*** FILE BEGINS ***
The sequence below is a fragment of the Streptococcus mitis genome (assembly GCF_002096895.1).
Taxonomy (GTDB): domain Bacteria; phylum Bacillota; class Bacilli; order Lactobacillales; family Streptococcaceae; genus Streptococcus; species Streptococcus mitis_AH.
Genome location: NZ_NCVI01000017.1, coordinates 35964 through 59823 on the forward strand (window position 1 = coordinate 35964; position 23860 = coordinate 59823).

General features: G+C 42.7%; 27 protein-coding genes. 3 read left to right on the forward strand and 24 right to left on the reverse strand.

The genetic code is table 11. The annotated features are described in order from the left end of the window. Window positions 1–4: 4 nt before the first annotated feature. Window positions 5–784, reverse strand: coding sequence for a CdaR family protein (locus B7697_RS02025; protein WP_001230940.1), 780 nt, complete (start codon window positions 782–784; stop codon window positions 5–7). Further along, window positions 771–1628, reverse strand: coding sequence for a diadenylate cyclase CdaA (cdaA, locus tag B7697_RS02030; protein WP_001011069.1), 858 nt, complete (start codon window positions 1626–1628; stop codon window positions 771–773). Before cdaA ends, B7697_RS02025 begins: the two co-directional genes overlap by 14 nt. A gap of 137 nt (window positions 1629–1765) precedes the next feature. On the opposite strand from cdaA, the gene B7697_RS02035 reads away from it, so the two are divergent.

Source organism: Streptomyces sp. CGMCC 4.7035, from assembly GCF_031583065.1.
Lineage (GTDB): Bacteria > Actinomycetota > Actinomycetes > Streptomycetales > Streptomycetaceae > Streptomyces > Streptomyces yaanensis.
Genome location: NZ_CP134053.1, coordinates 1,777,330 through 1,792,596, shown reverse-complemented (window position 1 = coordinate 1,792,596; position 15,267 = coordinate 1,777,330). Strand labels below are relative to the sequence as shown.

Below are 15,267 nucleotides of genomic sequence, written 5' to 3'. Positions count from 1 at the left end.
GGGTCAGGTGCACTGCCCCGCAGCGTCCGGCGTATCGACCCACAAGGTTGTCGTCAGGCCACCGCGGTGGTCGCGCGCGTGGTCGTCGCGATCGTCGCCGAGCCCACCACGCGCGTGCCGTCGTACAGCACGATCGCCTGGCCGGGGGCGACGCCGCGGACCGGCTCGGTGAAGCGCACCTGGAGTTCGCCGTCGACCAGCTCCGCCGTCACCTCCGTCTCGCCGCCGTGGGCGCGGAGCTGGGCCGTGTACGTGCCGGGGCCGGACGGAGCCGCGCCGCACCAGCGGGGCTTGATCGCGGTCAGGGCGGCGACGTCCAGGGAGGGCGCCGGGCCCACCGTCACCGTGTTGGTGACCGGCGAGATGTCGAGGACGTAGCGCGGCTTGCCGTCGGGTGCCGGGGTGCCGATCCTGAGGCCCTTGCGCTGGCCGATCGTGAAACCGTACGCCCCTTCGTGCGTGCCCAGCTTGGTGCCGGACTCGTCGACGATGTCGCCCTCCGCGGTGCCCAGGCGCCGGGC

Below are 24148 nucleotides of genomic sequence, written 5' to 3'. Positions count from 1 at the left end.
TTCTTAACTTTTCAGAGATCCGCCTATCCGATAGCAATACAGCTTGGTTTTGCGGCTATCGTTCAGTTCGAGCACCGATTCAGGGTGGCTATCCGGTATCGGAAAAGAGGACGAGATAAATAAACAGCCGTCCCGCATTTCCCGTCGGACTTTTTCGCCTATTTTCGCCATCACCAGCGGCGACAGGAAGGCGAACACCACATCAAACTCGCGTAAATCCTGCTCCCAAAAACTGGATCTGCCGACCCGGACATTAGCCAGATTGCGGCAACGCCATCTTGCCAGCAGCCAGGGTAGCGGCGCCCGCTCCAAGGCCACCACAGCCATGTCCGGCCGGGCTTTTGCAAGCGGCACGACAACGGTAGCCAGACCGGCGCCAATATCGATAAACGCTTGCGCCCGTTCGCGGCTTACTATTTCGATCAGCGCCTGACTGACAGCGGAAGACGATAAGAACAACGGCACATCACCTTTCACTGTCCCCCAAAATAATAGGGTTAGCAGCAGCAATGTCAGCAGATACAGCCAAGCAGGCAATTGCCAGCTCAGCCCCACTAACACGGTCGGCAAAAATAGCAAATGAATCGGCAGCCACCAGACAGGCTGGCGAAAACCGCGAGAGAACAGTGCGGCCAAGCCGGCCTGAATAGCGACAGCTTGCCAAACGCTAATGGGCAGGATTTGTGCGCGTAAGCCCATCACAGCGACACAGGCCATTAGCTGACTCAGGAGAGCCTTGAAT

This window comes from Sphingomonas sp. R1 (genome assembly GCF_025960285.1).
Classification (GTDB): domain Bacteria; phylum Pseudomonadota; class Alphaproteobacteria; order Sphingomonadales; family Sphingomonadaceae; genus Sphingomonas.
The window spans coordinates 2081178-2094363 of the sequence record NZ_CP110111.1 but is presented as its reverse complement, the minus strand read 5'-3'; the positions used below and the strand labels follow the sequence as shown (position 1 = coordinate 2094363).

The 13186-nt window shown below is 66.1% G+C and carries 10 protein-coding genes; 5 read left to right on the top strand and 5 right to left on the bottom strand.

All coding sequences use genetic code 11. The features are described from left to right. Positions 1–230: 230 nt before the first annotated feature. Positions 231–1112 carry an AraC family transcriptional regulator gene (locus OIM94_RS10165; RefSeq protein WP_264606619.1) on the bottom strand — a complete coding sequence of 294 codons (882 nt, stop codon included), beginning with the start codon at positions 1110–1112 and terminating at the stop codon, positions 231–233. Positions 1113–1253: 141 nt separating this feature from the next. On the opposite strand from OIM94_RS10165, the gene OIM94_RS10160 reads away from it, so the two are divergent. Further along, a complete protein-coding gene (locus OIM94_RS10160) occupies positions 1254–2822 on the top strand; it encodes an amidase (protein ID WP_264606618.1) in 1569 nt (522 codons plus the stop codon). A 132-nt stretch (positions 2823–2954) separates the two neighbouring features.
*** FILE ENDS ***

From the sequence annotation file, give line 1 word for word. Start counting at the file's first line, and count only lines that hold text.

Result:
The sequence below is a fragment of the Streptococcus mitis genome (assembly GCF_002096895.1).